The Black Hole
Most children are captivated by the universe, the stars, the galaxy… Feed your child's knowledge by indulging in an fascinating discussion of The Black Hole. Read on.
All of us have heard a lot about the Black Hole. But what is it really? Sure, it is a hole in space which is black in colour, but that's all most of us know about it. Except - how can there be a 'hole' in space? Can a vast expanse of nothingness have a hole? What's going on?
It's really not all that complicated, so you definitely don't need to be a genius just to have some very basic black hole knowledge.
Picture this. You throw a ball high up in the air. It flies up to a certain distance, and then, it falls down again. Throw it with a little more force, and it will go high, higher, before beginning its descent. Why does it fall down again? Because of the earth's gravity - yes, we all know that. However, the range of the earth's gravity does end somewhere beyond the atmosphere, so if we throw the ball up with so much force that it escapes the earth's range of gravity, the ball will never return to earth.
The escape velocity is the speed and force at which a certain object must travel in order to escape the gravitational pull of a planet or a star. The earth's escape velocity is around 7 miles per second.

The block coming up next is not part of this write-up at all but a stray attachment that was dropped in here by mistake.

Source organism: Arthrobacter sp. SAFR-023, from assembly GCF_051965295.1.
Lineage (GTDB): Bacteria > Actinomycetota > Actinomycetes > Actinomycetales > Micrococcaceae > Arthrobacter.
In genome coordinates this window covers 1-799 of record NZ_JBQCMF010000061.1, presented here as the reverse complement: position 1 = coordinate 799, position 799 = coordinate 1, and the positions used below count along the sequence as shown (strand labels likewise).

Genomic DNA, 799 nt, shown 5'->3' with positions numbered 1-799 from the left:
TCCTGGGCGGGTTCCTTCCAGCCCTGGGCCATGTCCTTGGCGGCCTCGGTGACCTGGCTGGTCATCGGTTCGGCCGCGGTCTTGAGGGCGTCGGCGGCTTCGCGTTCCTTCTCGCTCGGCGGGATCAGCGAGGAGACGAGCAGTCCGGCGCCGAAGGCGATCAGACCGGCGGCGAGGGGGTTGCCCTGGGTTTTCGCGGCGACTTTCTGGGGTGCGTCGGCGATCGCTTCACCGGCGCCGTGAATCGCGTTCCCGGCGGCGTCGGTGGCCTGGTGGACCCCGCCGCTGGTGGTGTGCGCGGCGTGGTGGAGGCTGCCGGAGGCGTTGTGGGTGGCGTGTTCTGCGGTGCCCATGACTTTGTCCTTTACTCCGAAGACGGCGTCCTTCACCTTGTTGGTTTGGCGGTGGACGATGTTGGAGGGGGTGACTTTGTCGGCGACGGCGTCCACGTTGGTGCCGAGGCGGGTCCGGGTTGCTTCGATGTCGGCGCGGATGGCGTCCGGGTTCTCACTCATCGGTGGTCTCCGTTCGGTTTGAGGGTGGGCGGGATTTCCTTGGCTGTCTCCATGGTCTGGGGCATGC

What does the escape velocity depend upon? Essentially, as a planet is crushed into a smaller and smaller ball, it's escape velocity increases. So if the earth gets crushed into a smaller ball, its escape velocity would go up to 8 miles per second, then 9 miles per second, and so on. Why? Because the distance from the centre of the Earth will reduce, and it is this centre that emits the core gravitational force. So things would have to be thrown harder and they would have to travel faster, for them to escape the earth's gravitational pull. Eventually as the earth gets more and more compressed, there may be point when the escape velocity is so high, that it overtakes the speed of light! So nothing can escape, as nothing travels faster than light. What's more, even light cannot escape!
Thankfully, there isn't much chance that the earth will suddenly start to shrink. Black holes are formed from stars. We know that stars are burning balls of fire like the Sun. When they have completely exhausted their fuel, they explode, and what's left is a small mass at the center. These dead stars are called 'white dwarfs'. Sometimes these white dwarfs, because they were incredibly huge stars, much, much bigger than the sun, have a lot of matter left over after the explosion, and so have an immense gravitational force. At times the force is so strong, that it starts pulling what's left within itself, getting smaller, shrinking, and getting more powerful. Eventually, it overtakes the speed of light, after which light cannot escape, and we can no longer see the star. What's crazy is that it goes on shrinking to when it remains nothing more than an infinitely small point in space, but the incredible mass and gravity remain.
Does this mean that black holes will swallow up the entire universe? The answer is, no. The range of gravity will not increase, so as long as other objects in space remain far from these black holes, they are safe.
While almost all astronomers agree that black holes do exist, there is no really proof as these holes absorb light instead of reflecting it, and hence they can never be seen. The only way we will really know for sure if we ever get sucked into one!
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